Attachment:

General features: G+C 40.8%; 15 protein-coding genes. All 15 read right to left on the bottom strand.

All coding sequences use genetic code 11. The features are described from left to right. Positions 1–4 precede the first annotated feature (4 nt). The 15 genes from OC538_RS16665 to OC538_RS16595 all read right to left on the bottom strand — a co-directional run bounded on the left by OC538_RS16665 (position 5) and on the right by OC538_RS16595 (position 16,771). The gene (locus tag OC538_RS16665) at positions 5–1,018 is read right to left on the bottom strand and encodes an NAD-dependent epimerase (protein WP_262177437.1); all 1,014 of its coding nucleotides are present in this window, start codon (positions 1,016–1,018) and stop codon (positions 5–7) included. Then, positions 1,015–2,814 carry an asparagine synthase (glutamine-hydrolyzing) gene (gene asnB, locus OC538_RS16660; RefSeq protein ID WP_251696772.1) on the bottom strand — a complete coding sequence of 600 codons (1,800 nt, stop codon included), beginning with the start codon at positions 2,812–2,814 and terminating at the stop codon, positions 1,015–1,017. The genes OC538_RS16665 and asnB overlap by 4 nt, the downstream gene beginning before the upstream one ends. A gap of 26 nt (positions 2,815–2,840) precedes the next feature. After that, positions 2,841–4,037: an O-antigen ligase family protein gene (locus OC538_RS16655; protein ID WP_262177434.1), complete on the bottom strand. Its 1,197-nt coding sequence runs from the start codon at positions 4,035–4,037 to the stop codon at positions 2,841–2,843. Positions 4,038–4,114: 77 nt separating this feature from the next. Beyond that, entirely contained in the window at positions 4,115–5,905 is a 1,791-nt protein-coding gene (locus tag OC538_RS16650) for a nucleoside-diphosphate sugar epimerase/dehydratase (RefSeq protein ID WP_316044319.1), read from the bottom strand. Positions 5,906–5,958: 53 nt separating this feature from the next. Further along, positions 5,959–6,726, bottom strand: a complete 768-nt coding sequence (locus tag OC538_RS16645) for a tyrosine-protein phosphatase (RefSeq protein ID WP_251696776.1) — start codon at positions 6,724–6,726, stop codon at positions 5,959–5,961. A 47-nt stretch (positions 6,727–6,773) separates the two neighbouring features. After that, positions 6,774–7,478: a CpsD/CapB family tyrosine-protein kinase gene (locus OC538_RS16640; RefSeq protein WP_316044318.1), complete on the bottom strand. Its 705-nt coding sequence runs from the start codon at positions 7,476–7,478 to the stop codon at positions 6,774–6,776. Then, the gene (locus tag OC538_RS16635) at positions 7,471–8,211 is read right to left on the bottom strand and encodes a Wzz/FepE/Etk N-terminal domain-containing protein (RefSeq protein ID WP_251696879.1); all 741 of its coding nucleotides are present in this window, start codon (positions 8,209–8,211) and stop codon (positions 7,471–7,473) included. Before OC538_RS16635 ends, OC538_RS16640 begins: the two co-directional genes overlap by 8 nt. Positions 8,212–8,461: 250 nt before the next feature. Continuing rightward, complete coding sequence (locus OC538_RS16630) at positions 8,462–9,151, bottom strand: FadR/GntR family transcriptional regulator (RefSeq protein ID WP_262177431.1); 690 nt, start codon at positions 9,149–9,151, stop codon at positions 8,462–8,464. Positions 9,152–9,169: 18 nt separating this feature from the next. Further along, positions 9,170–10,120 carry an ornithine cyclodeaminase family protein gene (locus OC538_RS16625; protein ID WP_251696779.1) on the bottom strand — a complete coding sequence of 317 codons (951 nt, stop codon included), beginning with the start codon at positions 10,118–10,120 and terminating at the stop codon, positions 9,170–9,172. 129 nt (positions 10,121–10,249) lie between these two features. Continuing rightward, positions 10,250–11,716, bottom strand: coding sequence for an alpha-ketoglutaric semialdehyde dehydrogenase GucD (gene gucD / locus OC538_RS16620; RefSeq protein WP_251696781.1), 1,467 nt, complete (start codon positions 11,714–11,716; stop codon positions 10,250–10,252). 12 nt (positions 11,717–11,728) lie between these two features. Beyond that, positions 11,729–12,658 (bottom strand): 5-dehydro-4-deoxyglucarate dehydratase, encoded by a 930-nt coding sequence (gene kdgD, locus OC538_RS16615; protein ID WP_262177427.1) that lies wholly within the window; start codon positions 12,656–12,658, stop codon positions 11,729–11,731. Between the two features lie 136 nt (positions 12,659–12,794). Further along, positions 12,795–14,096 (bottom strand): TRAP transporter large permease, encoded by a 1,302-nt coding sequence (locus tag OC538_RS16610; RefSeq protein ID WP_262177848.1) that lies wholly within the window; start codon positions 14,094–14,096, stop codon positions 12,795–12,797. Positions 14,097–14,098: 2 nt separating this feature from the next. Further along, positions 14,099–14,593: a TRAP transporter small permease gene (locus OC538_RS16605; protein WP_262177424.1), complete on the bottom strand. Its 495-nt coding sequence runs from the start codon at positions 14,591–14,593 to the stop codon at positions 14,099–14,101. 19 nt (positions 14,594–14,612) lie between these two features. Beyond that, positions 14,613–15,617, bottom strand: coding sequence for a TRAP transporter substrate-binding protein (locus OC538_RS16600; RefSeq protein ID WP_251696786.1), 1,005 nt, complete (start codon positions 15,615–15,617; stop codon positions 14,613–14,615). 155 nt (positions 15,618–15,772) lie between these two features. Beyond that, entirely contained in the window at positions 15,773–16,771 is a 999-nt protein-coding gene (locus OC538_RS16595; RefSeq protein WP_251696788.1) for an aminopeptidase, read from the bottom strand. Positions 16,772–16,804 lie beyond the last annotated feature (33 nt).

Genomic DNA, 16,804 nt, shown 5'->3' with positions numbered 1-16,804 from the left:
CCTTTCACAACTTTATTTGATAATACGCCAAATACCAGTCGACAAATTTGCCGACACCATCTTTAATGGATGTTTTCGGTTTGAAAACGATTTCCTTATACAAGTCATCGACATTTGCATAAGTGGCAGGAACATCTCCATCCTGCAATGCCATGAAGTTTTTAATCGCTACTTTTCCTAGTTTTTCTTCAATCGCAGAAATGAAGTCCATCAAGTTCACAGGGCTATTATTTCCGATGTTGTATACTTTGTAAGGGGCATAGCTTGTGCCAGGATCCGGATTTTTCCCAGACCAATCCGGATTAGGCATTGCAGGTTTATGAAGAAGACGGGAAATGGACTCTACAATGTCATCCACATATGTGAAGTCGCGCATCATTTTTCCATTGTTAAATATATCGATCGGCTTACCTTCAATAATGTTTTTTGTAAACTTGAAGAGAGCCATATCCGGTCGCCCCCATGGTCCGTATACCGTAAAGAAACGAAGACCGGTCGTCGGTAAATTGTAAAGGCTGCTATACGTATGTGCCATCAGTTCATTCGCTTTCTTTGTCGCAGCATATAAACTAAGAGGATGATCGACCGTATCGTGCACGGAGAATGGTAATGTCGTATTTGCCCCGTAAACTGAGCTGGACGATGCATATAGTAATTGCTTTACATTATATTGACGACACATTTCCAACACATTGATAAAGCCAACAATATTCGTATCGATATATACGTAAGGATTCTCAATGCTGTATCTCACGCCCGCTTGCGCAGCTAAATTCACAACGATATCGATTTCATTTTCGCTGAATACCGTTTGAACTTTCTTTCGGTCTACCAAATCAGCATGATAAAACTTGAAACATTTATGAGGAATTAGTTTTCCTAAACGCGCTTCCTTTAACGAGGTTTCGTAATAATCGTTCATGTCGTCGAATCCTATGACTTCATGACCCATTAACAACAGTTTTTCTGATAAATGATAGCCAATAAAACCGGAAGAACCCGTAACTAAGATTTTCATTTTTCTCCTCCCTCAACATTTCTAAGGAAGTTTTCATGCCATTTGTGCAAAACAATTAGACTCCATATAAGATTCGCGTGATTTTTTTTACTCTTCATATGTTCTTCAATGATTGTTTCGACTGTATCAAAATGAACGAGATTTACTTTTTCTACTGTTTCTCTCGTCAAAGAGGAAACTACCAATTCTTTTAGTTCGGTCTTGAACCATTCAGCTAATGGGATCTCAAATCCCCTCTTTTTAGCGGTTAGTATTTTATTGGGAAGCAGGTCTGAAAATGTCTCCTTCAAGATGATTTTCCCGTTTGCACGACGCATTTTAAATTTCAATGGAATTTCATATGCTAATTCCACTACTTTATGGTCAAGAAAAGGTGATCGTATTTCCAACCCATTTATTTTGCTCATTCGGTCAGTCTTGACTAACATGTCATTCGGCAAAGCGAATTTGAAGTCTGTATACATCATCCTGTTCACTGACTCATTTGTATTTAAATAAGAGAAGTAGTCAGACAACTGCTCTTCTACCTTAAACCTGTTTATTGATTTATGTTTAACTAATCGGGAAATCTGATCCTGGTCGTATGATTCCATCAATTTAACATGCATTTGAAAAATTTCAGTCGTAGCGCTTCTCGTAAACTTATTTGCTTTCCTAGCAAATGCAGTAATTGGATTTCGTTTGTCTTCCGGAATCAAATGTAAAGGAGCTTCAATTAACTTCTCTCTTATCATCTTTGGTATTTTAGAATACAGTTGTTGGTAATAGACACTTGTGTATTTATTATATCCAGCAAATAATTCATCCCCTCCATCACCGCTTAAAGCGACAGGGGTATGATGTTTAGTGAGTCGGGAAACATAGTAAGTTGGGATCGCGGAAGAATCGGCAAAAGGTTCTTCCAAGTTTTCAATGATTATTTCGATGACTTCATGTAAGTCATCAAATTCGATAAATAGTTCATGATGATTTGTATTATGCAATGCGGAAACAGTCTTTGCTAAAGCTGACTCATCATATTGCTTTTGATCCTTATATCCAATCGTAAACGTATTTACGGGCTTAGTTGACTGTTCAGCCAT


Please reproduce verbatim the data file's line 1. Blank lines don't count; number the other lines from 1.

General features: G+C 40.8%; 15 protein-coding genes. All 15 read right to left on the bottom strand.